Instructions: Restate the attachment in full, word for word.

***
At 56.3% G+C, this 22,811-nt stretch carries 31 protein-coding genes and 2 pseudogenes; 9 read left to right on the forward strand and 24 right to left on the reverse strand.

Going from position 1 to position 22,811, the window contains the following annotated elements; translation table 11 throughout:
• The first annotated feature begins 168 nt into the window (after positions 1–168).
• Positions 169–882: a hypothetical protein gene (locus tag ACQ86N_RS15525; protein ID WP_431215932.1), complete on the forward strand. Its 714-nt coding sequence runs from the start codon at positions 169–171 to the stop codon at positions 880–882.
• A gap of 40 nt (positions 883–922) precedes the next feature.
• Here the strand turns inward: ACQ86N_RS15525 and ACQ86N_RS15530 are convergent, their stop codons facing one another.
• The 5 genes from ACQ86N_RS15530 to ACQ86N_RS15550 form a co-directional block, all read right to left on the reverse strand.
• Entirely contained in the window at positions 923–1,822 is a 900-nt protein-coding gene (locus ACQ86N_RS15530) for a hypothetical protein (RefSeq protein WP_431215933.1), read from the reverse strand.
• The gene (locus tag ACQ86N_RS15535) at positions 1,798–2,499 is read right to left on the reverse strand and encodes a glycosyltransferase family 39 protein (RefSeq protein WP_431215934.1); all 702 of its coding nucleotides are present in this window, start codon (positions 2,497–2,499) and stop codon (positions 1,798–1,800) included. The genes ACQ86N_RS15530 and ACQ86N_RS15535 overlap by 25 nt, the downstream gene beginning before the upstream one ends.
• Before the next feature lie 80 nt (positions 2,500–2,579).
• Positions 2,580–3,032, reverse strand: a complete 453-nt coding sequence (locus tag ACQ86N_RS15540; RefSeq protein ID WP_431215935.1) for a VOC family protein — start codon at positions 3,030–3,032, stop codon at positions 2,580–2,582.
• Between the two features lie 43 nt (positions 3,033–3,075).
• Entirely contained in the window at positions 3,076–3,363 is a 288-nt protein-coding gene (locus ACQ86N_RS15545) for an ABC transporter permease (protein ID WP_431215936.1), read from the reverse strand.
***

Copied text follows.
At 56.3% G+C, this 22,811-nt stretch carries 31 protein-coding genes and 2 pseudogenes; 9 read left to right on the forward strand and 24 right to left on the reverse strand.

Going from position 1 to position 22,811, the window contains the following annotated elements; translation table 11 throughout:
• The first annotated feature begins 168 nt into the window (after positions 1–168).
• Positions 169–882: a hypothetical protein gene (locus tag ACQ86N_RS15525; protein ID WP_431215932.1), complete on the forward strand. Its 714-nt coding sequence runs from the start codon at positions 169–171 to the stop codon at positions 880–882.
• A gap of 40 nt (positions 883–922) precedes the next feature.
• Here the strand turns inward: ACQ86N_RS15525 and ACQ86N_RS15530 are convergent, their stop codons facing one another.
• The 5 genes from ACQ86N_RS15530 to ACQ86N_RS15550 form a co-directional block, all read right to left on the reverse strand.
• Entirely contained in the window at positions 923–1,822 is a 900-nt protein-coding gene (locus ACQ86N_RS15530) for a hypothetical protein (RefSeq protein WP_431215933.1), read from the reverse strand.
• The gene (locus tag ACQ86N_RS15535) at positions 1,798–2,499 is read right to left on the reverse strand and encodes a glycosyltransferase family 39 protein (RefSeq protein WP_431215934.1); all 702 of its coding nucleotides are present in this window, start codon (positions 2,497–2,499) and stop codon (positions 1,798–1,800) included. The genes ACQ86N_RS15530 and ACQ86N_RS15535 overlap by 25 nt, the downstream gene beginning before the upstream one ends.
• Before the next feature lie 80 nt (positions 2,500–2,579).
• Positions 2,580–3,032, reverse strand: a complete 453-nt coding sequence (locus tag ACQ86N_RS15540; RefSeq protein ID WP_431215935.1) for a VOC family protein — start codon at positions 3,030–3,032, stop codon at positions 2,580–2,582.
• Between the two features lie 43 nt (positions 3,033–3,075).
• Entirely contained in the window at positions 3,076–3,363 is a 288-nt protein-coding gene (locus ACQ86N_RS15545) for an ABC transporter permease (protein ID WP_431215936.1), read from the reverse strand.